Analysis of Paulo Coelho’s Eleven Minutes

Written by the brilliant Brazilian writer Paulo Coelho (1947– ), Eleven Minutes was originally published in Portuguese. This novel differs from the rest of the writer’s oeuvre as it deals with a subject which, Coelho states in the book’s dedication, is “harsh, difficult, shocking.” The novel explores the theme of the sanctity of sex by narrating the story of a young prostitute who eventually finds true love, realizing that sex for material gain is profane, and emotional love, if reciprocated by the partner, raises the sexual union to a holy act.

The title Eleven Minutes refers to the approximate duration for the act of coitus but connotes the infinite possibilities and meanings contained in this brief physical and emotional act. An invocation to the Virgin Mary, a dedication, a parable from the Bible, and an ancient hymn about the greatness of women serve as prologues to the main narrative. The novel’s fairy-tale opening yokes the innocent with the profane: “Once upon a time there was a prostitute called Maria.” The author immediately steps into the story to explain the difficulty in combining two contradictory mores, establishing the story’s realistic nature. Authorial intrusions, however, do not recur in the narrative. The detailed portrayal of the protagonist Maria’s quest for love helps to build her vibrant individualistic character. Excerpts from her diary appended at the end of every chapter, strikingly capturing Maria’s perceptions and emotions at different junctures in her life.

Maria, a naïve, attractive Brazilian girl, becomes heartbroken during her teenage years through her realization that love is a terrible and disappointing emotion that brings only pain and suffering. During a holiday trip to Rio de Janeiro, Maria meets a Swiss tourist, Roger, who is looking for girls to hire as dancers for his club in Geneva. Maria is attracted by his promises of money and accompanies him to Switzerland. However, due to the restrictions he imposes on the dancers and the little money he pays them, Maria soon has a falling-out with the man she thought to be her benefactor. She prefers to think of herself as “an adventurer in search of treasure,” like Santiago in Coelho’s masterpiece The Alchemist (1988), and, incidentally, has read a copy of that book.

In order to earn the money Maria requires for her return to Brazil, she starts working in another nightclub. She becomes fascinated by the ease with which a prostitute can earn money overnight, depending on the number of men she can charm and go to bed with. After a year of working as a prostitute, Maria meets in the nightclub a handsome young man called Ralf Hart, who is a renowned painter. Unlike the other men she has slept with, she realizes that Ralf looks at her not as a woman but as an individual with willpower and “inner light.” Ralf is not focused on Maria as a mere sex object. Her distrust of emotional bonding with men slowly wears off as she finds herself falling deeply in love with Ralf. Sex for the two young lovers becomes an exploration of the pleasures that the body promises when inspired by strong emotions. Maria starts hating her job as a prostitute. She feels that it is killing her soul, and she is also afraid that her discovery of true love and spiritual bonding with Ralf might be destroyed because of her carnal acts with other men.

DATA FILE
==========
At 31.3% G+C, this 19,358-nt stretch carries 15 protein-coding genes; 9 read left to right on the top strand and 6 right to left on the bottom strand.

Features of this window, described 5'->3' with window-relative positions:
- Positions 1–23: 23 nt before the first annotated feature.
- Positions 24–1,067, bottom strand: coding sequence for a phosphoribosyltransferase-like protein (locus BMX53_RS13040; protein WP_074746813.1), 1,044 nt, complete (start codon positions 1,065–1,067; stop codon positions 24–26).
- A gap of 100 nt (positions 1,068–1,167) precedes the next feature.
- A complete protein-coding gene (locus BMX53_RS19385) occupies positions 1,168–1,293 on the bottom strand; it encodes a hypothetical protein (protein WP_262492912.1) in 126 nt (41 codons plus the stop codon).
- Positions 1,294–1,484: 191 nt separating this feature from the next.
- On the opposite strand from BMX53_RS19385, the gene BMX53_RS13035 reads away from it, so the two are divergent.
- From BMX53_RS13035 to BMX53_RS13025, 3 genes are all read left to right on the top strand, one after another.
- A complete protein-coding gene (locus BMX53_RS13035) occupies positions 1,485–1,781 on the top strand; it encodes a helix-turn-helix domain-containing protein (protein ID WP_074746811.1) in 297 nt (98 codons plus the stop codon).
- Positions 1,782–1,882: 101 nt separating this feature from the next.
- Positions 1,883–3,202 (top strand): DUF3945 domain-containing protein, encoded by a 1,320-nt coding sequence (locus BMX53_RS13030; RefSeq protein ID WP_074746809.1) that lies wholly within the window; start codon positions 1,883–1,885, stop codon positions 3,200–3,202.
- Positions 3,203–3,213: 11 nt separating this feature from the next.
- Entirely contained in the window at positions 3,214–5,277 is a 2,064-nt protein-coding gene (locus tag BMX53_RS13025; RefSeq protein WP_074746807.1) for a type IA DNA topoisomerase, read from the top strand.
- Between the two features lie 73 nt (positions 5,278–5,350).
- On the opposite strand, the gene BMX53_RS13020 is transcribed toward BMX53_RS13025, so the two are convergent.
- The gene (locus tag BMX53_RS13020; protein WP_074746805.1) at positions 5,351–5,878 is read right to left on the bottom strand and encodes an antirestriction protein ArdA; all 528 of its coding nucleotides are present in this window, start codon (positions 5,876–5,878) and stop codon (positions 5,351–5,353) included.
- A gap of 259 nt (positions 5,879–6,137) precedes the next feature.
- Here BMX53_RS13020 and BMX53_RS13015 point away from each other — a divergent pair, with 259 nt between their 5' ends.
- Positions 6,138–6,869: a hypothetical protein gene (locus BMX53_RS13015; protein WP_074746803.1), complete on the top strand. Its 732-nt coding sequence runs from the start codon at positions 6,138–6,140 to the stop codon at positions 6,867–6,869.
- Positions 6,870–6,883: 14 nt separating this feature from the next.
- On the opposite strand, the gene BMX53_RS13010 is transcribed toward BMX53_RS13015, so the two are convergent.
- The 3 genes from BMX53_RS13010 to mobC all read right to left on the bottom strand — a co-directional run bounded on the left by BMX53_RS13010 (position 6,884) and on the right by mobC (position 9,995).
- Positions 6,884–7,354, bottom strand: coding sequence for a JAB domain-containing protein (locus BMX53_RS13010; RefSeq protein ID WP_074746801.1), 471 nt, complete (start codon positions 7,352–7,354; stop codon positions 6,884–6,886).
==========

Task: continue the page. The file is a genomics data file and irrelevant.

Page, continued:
Eleven Minutes also depicts other minor characters who are not given more narrative space than the work’s functionality demands. Maria’s experiences with Terence, an Englishman who teaches her about the relationship between pain, suffering, and pleasure, serve to titillate the reader. The librarian Heidi’s discussions with Maria are limited to sex and orgasms. However, the novel does not read like a sex manual or a pornographic work due to the author’s sensitive portrayal of Maria, which evokes the reader’s empathy.

Analysis of Paulo Coelho’s The Alchemist

BIBLIOGRAPHY Arias, Juan. Paulo Coelho: The Confessions of a Pilgrim. London: HarperCollins, 1999. Coelho, Paulo. Like the Flowing River: Thoughts and Refl ections. London: HarperCollins: 2006.

Categories: Latin American Literature, Literature, Novel Analysis

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